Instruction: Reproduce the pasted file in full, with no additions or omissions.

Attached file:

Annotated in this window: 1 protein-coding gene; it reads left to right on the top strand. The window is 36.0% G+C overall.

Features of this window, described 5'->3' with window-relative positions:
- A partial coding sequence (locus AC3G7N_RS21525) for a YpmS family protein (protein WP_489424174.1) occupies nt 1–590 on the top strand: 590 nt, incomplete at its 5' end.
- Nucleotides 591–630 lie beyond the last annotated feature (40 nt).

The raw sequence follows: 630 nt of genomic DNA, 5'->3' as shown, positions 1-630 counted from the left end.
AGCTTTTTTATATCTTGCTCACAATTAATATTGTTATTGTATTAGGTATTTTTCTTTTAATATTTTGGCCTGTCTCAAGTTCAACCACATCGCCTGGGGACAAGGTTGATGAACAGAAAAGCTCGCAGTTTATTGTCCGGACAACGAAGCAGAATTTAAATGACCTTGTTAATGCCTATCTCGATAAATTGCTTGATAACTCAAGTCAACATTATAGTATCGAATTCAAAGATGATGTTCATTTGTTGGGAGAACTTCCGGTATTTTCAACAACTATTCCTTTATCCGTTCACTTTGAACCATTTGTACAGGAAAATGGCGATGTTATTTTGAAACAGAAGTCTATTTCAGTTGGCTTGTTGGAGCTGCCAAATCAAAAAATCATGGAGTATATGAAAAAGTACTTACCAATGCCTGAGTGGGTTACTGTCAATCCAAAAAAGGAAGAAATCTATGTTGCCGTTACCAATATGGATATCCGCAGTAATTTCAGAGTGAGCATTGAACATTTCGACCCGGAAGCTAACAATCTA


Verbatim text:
Annotated in this window: 1 protein-coding gene; it reads left to right on the top strand. The window is 36.0% G+C overall.

Features of this window, described 5'->3' with window-relative positions:
- A partial coding sequence (locus AC3G7N_RS21525) for a YpmS family protein (protein WP_489424174.1) occupies nt 1–590 on the top strand: 590 nt, incomplete at its 5' end.
- Nucleotides 591–630 lie beyond the last annotated feature (40 nt).

The raw sequence follows: 630 nt of genomic DNA, 5'->3' as shown, positions 1-630 counted from the left end.
AGCTTTTTTATATCTTGCTCACAATTAATATTGTTATTGTATTAGGTATTTTTCTTTTAATATTTTGGCCTGTCTCAAGTTCAACCACATCGCCTGGGGACAAGGTTGATGAACAGAAAAGCTCGCAGTTTATTGTCCGGACAACGAAGCAGAATTTAAATGACCTTGTTAATGCCTATCTCGATAAATTGCTTGATAACTCAAGTCAACATTATAGTATCGAATTCAAAGATGATGTTCATTTGTTGGGAGAACTTCCGGTATTTTCAACAACTATTCCTTTATCCGTTCACTTTGAACCATTTGTACAGGAAAATGGCGATGTTATTTTGAAACAGAAGTCTATTTCAGTTGGCTTGTTGGAGCTGCCAAATCAAAAAATCATGGAGTATATGAAAAAGTACTTACCAATGCCTGAGTGGGTTACTGTCAATCCAAAAAAGGAAGAAATCTATGTTGCCGTTACCAATATGGATATCCGCAGTAATTTCAGAGTGAGCATTGAACATTTCGACCCGGAAGCTAACAATCTA